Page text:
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Markets "fool the majority"

One of my favorite Murphy’s Laws says, “The market will do whatever is necessary to fool the majority."

That saying seems to be appropriate for Friday’s release of the government report. It seemed as if everyone I talked to about 2013 crop production was sure that production and stocks numbers would come in huge. In fact, grain yields in Nebraska for soybeans and corn were very good for both irrigated and grain-fed production. I was pleasantly surprised that even after two months with almost no rain and a terrible windstorm just as harvest was starting, production at or slightly above my long-term averages seemed like a pipe dream in the middle of August.

My perception was that by the time the combines rolled, a bumper crop was on the way. Consequently, the corn market had one of the longest and most severe sell-offs in history. By this week, I was starting to wonder if there were traders left to sell. The probability of price improvement seemed remote at best. But the market was setting up for what the analysts call an oversold rally. It seemed that, like almost everyone in the soybean market, I was scared of what the report would bring.

I have been in the grain markets long enough to recognize when my psychology has reached its limits. We almost got to that limit this week. Fortunately, my years of experience led me to read the long-term charts and the fundamental factors and avoid panicking at the wrong time.

When the report was released, the numbers were not as bearish as many thought they would be. Soybean yields were toward the lower number the trade expected. Projected carryover of cash corn  was below expectations. While the corn crop was still very large, at least there is some light at the end of the tunnel as far as demand is concerned. Meanwhile, soybean exports continue to be impressive.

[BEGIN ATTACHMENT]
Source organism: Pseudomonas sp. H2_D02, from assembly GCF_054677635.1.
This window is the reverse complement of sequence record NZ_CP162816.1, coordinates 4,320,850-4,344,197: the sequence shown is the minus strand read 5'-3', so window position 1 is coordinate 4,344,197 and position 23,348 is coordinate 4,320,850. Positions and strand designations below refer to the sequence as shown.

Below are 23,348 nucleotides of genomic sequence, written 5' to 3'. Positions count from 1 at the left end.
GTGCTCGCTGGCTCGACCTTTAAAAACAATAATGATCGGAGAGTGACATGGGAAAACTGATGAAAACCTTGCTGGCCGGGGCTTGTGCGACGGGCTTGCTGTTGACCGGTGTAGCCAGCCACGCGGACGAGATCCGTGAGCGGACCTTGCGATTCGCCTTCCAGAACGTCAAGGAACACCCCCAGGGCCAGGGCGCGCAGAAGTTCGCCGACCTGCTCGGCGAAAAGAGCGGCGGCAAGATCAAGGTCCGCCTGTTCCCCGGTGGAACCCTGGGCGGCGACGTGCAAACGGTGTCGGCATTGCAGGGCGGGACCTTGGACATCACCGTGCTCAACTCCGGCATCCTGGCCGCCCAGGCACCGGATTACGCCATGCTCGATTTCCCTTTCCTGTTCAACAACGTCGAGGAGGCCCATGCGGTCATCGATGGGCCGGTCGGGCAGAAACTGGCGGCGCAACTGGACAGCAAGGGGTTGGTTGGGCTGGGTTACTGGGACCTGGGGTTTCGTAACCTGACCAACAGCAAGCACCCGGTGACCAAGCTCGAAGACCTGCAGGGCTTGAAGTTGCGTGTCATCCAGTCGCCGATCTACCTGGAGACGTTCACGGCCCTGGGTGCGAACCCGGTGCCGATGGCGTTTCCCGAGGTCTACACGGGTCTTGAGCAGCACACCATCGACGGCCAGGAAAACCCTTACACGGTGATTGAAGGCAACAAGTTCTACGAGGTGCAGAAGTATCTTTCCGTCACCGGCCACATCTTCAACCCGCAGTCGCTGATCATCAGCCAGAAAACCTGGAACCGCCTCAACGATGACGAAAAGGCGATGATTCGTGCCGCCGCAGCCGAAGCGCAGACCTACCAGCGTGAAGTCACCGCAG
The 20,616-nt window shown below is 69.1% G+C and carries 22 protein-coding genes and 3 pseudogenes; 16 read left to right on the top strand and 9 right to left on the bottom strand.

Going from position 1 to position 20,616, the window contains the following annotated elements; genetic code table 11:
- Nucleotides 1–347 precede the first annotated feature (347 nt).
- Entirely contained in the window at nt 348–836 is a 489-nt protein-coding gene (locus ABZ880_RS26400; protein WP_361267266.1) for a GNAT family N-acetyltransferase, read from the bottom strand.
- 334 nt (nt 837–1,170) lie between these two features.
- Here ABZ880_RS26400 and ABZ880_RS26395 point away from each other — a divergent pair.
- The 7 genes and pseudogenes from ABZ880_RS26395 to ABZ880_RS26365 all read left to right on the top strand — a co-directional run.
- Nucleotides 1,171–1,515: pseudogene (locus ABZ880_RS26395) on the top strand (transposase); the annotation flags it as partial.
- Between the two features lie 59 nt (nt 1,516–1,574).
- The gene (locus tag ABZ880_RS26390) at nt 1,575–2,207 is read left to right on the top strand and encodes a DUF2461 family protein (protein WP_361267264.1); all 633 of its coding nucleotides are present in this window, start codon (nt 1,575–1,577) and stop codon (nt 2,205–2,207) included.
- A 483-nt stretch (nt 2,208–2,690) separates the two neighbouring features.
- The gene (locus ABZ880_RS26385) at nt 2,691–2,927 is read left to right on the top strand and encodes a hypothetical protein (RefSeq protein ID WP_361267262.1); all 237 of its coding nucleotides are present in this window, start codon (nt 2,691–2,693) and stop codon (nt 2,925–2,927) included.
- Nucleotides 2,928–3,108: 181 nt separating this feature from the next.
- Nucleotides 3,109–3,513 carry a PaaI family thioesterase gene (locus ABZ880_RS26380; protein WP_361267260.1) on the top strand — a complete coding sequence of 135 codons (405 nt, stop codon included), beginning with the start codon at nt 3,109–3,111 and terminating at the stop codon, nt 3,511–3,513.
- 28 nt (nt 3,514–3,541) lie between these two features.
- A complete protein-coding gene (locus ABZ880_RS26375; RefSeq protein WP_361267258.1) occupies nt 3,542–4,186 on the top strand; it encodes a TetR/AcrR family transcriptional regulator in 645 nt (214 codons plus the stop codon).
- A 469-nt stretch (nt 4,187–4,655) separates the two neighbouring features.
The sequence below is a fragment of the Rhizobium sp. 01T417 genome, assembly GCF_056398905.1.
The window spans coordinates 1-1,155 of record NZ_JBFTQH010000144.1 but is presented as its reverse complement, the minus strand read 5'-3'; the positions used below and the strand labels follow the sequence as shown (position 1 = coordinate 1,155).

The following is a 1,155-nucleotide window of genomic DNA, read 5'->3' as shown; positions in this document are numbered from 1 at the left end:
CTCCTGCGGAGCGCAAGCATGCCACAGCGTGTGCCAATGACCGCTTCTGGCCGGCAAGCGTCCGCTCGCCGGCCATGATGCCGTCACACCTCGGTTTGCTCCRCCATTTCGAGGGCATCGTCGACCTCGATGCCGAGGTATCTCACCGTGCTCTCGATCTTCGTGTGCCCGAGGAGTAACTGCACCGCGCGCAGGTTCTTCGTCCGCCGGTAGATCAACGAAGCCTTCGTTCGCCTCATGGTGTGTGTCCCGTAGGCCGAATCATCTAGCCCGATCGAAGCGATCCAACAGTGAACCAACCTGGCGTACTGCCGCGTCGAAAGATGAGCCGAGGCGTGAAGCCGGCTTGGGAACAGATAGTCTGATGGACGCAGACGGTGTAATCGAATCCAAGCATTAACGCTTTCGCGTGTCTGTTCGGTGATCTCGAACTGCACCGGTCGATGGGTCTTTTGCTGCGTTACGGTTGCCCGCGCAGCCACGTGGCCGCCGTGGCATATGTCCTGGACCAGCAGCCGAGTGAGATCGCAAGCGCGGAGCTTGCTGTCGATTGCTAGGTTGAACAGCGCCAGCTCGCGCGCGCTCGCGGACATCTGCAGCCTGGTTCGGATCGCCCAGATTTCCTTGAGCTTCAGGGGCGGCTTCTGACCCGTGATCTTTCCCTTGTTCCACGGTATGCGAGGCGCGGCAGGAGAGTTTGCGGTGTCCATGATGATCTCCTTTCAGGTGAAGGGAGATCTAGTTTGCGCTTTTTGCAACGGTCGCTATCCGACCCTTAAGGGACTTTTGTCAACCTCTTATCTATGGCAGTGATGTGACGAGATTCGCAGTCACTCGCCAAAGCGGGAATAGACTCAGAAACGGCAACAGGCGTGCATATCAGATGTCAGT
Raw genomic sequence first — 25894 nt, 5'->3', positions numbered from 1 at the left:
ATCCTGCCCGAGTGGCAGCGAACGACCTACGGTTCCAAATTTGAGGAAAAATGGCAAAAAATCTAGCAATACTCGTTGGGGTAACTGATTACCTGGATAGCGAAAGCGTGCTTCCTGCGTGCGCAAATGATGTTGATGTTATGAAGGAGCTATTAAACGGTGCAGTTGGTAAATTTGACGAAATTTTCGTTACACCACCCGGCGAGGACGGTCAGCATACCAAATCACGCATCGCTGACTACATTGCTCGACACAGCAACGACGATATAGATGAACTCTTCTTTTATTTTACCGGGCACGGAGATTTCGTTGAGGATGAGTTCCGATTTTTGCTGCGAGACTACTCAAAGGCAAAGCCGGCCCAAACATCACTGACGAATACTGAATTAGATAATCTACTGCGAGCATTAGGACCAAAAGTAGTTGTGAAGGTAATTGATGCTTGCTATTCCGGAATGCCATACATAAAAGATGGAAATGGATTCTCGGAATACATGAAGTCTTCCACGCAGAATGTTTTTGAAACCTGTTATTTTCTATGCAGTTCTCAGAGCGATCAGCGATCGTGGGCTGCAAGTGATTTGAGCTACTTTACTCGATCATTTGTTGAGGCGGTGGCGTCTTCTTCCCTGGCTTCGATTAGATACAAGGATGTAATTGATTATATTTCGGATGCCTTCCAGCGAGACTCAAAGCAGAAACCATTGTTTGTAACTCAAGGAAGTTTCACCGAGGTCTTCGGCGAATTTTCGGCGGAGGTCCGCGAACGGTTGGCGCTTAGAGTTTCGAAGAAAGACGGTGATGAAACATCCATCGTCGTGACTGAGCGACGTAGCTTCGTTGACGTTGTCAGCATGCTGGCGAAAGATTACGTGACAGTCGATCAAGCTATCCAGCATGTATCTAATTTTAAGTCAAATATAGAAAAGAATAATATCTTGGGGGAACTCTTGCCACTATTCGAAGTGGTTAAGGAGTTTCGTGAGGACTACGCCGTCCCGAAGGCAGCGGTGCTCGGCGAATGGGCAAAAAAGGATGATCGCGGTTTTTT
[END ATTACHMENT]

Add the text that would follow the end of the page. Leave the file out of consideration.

The big question in farmers’ minds is what to do with the grain from the 2013 harvest that remains unpriced. The corn crop is big enough to prevent any huge rally that most would like to see. However, cash bids will probably follow the normal seasonal pattern of appreciation as the futures carry and basis improvement try to pull corn out of the bins.

Cash soybean markets reached a price level high enough to complete a second dead-cat bounce. All that remains to make that action complete is to have 10 days higher than the low on November 5. The close of the cash market today was 42 cents higher than the first harvest low on October. Sales anywhere in this general area will stop storage costs and interest charges. To reach the dollar level of the bounce requires 54 cents more rally before December 31. Time will tell if the recent report results in enough strength to reach that level.

A wise old farmer once told me to take a few cookies off the plate when prices are good. In other words, do not get greedy! Today’s soybean market might be illustrating the wisdom of that theory.   

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